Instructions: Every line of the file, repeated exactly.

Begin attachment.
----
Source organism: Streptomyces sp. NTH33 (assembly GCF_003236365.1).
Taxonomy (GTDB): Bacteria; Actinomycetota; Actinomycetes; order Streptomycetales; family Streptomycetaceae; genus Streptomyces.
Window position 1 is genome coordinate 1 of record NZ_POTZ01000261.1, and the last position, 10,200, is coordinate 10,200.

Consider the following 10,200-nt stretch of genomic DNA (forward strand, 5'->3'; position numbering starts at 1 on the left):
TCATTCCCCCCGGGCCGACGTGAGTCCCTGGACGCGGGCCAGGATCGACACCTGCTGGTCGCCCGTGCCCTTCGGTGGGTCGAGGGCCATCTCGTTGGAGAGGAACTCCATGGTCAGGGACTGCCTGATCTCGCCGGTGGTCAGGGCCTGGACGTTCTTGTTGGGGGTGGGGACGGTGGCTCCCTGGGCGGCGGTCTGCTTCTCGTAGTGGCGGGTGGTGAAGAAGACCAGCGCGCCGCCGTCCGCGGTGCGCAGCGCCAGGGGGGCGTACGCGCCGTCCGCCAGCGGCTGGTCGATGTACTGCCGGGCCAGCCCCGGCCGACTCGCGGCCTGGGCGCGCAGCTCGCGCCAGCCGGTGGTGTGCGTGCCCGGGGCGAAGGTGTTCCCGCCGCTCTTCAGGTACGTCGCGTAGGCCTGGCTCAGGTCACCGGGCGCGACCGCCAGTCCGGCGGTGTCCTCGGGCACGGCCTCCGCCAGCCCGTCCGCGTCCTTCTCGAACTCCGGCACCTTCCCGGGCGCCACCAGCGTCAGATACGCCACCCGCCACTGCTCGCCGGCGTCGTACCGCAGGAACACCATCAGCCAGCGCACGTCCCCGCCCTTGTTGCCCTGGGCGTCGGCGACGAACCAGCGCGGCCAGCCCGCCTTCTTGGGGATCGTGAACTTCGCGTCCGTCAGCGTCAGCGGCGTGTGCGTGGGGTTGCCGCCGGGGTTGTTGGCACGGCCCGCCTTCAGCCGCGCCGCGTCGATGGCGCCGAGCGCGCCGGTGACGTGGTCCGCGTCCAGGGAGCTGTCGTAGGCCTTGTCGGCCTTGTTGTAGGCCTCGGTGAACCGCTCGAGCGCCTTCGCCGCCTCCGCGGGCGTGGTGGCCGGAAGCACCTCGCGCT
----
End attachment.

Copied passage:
Source organism: Streptomyces sp. NTH33 (assembly GCF_003236365.1).
Taxonomy (GTDB): Bacteria; Actinomycetota; Actinomycetes; order Streptomycetales; family Streptomycetaceae; genus Streptomyces.
Window position 1 is genome coordinate 1 of record NZ_POTZ01000261.1, and the last position, 10,200, is coordinate 10,200.

Consider the following 10,200-nt stretch of genomic DNA (forward strand, 5'->3'; position numbering starts at 1 on the left):
TCATTCCCCCCGGGCCGACGTGAGTCCCTGGACGCGGGCCAGGATCGACACCTGCTGGTCGCCCGTGCCCTTCGGTGGGTCGAGGGCCATCTCGTTGGAGAGGAACTCCATGGTCAGGGACTGCCTGATCTCGCCGGTGGTCAGGGCCTGGACGTTCTTGTTGGGGGTGGGGACGGTGGCTCCCTGGGCGGCGGTCTGCTTCTCGTAGTGGCGGGTGGTGAAGAAGACCAGCGCGCCGCCGTCCGCGGTGCGCAGCGCCAGGGGGGCGTACGCGCCGTCCGCCAGCGGCTGGTCGATGTACTGCCGGGCCAGCCCCGGCCGACTCGCGGCCTGGGCGCGCAGCTCGCGCCAGCCGGTGGTGTGCGTGCCCGGGGCGAAGGTGTTCCCGCCGCTCTTCAGGTACGTCGCGTAGGCCTGGCTCAGGTCACCGGGCGCGACCGCCAGTCCGGCGGTGTCCTCGGGCACGGCCTCCGCCAGCCCGTCCGCGTCCTTCTCGAACTCCGGCACCTTCCCGGGCGCCACCAGCGTCAGATACGCCACCCGCCACTGCTCGCCGGCGTCGTACCGCAGGAACACCATCAGCCAGCGCACGTCCCCGCCCTTGTTGCCCTGGGCGTCGGCGACGAACCAGCGCGGCCAGCCCGCCTTCTTGGGGATCGTGAACTTCGCGTCCGTCAGCGTCAGCGGCGTGTGCGTGGGGTTGCCGCCGGGGTTGTTGGCACGGCCCGCCTTCAGCCGCGCCGCGTCGATGGCGCCGAGCGCGCCGGTGACGTGGTCCGCGTCCAGGGAGCTGTCGTAGGCCTTGTCGGCCTTGTTGTAGGCCTCGGTGAACCGCTCGAGCGCCTTCGCCGCCTCCGCGGGCGTGGTGGCCGGAAGCACCTCGCGCT